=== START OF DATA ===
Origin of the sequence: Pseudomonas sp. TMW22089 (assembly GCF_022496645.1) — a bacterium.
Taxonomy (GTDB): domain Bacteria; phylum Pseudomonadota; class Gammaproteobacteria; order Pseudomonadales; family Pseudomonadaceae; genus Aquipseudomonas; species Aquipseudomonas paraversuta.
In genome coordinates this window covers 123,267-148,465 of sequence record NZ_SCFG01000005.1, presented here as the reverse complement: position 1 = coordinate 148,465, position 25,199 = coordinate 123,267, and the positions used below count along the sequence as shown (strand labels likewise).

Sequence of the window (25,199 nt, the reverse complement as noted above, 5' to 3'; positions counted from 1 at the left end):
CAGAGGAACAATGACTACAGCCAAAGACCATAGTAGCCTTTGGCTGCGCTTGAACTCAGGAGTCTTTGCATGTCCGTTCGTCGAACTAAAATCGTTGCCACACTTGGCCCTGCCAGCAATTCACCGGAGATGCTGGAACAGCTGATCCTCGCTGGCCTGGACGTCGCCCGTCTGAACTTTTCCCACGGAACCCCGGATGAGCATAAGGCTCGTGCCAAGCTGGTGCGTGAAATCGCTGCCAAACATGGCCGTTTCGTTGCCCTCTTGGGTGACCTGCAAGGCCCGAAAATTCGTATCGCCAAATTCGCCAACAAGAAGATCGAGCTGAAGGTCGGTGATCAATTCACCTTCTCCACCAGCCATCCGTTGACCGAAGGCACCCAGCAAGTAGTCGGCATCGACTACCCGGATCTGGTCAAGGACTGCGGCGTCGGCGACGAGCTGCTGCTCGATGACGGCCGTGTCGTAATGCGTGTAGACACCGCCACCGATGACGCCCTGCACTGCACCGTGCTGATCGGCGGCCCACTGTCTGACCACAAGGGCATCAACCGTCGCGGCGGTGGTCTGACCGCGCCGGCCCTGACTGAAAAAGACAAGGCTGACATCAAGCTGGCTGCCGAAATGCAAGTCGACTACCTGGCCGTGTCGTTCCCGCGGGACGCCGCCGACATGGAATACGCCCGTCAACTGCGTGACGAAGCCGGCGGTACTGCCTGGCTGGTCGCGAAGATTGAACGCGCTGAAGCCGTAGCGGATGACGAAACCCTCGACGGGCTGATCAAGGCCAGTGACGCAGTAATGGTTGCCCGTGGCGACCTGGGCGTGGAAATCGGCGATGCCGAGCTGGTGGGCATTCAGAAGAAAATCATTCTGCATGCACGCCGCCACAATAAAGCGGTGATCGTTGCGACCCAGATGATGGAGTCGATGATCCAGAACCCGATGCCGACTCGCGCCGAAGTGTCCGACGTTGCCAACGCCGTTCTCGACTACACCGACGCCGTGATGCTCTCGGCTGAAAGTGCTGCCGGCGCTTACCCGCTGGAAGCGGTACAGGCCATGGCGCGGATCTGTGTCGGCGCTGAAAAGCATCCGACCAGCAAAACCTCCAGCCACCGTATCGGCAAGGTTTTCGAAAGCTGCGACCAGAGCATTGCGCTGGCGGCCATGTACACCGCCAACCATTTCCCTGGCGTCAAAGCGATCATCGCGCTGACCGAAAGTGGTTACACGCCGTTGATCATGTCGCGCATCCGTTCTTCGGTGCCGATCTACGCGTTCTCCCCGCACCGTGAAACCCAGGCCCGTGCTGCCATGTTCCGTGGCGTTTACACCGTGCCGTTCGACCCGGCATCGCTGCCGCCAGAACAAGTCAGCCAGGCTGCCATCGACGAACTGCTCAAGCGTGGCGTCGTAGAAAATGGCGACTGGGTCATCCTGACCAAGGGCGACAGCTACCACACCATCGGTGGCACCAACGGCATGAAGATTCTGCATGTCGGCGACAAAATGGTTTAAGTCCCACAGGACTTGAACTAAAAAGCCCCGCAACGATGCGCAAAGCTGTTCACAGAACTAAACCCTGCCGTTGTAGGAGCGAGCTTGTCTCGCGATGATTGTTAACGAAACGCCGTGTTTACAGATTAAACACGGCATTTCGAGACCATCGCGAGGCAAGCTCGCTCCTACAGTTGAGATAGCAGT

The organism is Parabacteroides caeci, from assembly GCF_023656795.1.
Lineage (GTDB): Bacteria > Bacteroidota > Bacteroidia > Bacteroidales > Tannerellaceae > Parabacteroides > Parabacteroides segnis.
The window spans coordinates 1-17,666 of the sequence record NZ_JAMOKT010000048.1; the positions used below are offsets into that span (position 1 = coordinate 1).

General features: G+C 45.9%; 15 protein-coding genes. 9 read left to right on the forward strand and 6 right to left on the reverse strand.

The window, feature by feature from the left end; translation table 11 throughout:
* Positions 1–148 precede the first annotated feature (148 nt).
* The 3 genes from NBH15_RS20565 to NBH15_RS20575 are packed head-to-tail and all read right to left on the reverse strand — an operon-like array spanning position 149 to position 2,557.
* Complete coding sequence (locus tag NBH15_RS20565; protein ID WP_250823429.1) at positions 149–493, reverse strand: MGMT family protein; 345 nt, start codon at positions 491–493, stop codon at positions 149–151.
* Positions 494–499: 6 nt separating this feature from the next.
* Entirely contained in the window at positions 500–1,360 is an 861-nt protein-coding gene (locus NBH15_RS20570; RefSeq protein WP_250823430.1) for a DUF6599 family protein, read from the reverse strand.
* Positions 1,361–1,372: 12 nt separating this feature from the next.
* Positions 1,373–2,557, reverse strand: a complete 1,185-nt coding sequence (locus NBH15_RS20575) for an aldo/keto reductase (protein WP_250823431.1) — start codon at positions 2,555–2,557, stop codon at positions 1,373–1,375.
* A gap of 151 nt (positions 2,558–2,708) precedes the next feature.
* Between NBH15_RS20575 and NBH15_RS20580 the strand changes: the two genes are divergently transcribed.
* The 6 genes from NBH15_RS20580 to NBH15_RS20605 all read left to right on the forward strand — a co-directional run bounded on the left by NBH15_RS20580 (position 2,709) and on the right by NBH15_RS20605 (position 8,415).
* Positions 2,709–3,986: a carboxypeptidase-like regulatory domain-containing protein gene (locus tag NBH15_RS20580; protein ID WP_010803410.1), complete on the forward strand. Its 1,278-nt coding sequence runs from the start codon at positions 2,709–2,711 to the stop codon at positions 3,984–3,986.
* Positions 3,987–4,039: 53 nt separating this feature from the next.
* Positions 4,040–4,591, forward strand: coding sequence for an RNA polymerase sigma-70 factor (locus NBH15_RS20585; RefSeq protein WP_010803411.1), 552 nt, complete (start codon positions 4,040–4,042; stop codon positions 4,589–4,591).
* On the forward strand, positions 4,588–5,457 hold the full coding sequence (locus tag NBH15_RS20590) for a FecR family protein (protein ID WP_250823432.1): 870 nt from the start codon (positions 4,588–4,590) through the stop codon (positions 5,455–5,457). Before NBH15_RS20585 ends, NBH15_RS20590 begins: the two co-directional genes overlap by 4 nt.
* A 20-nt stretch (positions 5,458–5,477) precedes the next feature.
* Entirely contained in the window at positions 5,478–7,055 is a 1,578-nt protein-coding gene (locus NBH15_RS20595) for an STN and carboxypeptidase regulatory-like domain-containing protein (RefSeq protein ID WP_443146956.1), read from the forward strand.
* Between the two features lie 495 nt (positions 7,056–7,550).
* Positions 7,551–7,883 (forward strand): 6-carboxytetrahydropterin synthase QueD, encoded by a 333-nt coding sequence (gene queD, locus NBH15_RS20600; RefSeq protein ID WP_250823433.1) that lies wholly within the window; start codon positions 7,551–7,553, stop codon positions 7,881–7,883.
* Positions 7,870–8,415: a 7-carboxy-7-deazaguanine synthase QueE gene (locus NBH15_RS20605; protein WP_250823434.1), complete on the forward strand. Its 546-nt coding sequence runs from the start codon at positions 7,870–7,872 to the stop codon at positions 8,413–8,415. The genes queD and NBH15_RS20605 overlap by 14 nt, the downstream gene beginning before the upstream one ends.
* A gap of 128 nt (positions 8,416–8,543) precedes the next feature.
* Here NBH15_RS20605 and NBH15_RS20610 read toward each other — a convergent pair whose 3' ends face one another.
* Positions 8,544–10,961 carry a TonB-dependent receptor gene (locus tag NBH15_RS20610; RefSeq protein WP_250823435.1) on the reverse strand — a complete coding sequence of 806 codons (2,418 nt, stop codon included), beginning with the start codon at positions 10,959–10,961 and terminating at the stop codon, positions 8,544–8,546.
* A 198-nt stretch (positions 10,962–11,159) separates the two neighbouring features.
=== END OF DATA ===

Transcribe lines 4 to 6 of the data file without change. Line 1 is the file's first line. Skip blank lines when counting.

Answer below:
Sequence of the window (25,199 nt, the reverse complement as noted above, 5' to 3'; positions counted from 1 at the left end):
CAGAGGAACAATGACTACAGCCAAAGACCATAGTAGCCTTTGGCTGCGCTTGAACTCAGGAGTCTTTGCATGTCCGTTCGTCGAACTAAAATCGTTGCCACACTTGGCCCTGCCAGCAATTCACCGGAGATGCTGGAACAGCTGATCCTCGCTGGCCTGGACGTCGCCCGTCTGAACTTTTCCCACGGAACCCCGGATGAGCATAAGGCTCGTGCCAAGCTGGTGCGTGAAATCGCTGCCAAACATGGCCGTTTCGTTGCCCTCTTGGGTGACCTGCAAGGCCCGAAAATTCGTATCGCCAAATTCGCCAACAAGAAGATCGAGCTGAAGGTCGGTGATCAATTCACCTTCTCCACCAGCCATCCGTTGACCGAAGGCACCCAGCAAGTAGTCGGCATCGACTACCCGGATCTGGTCAAGGACTGCGGCGTCGGCGACGAGCTGCTGCTCGATGACGGCCGTGTCGTAATGCGTGTAGACACCGCCACCGATGACGCCCTGCACTGCACCGTGCTGATCGGCGGCCCACTGTCTGACCACAAGGGCATCAACCGTCGCGGCGGTGGTCTGACCGCGCCGGCCCTGACTGAAAAAGACAAGGCTGACATCAAGCTGGCTGCCGAAATGCAAGTCGACTACCTGGCCGTGTCGTTCCCGCGGGACGCCGCCGACATGGAATACGCCCGTCAACTGCGTGACGAAGCCGGCGGTACTGCCTGGCTGGTCGCGAAGATTGAACGCGCTGAAGCCGTAGCGGATGACGAAACCCTCGACGGGCTGATCAAGGCCAGTGACGCAGTAATGGTTGCCCGTGGCGACCTGGGCGTGGAAATCGGCGATGCCGAGCTGGTGGGCATTCAGAAGAAAATCATTCTGCATGCACGCCGCCACAATAAAGCGGTGATCGTTGCGACCCAGATGATGGAGTCGATGATCCAGAACCCGATGCCGACTCGCGCCGAAGTGTCCGACGTTGCCAACGCCGTTCTCGACTACACCGACGCCGTGATGCTCTCGGCTGAAAGTGCTGCCGGCGCTTACCCGCTGGAAGCGGTACAGGCCATGGCGCGGATCTGTGTCGGCGCTGAAAAGCATCCGACCAGCAAAACCTCCAGCCACCGTATCGGCAAGGTTTTCGAAAGCTGCGACCAGAGCATTGCGCTGGCGGCCATGTACACCGCCAACCATTTCCCTGGCGTCAAAGCGATCATCGCGCTGACCGAAAGTGGTTACACGCCGTTGATCATGTCGCGCATCCGTTCTTCGGTGCCGATCTACGCGTTCTCCCCGCACCGTGAAACCCAGGCCCGTGCTGCCATGTTCCGTGGCGTTTACACCGTGCCGTTCGACCCGGCATCGCTGCCGCCAGAACAAGTCAGCCAGGCTGCCATCGACGAACTGCTCAAGCGTGGCGTCGTAGAAAATGGCGACTGGGTCATCCTGACCAAGGGCGACAGCTACCACACCATCGGTGGCACCAACGGCATGAAGATTCTGCATGTCGGCGACAAAATGGTTTAAGTCCCACAGGACTTGAACTAAAAAGCCCCGCAACGATGCGCAAAGCTGTTCACAGAACTAAACCCTGCCGTTGTAGGAGCGAGCTTGTCTCGCGATGATTGTTAACGAAACGCCGTGTTTACAGATTAAACACGGCATTTCGAGACCATCGCGAGGCAAGCTCGCTCCTACAGTTGAGATAGCAGT

The organism is Parabacteroides caeci, from assembly GCF_023656795.1.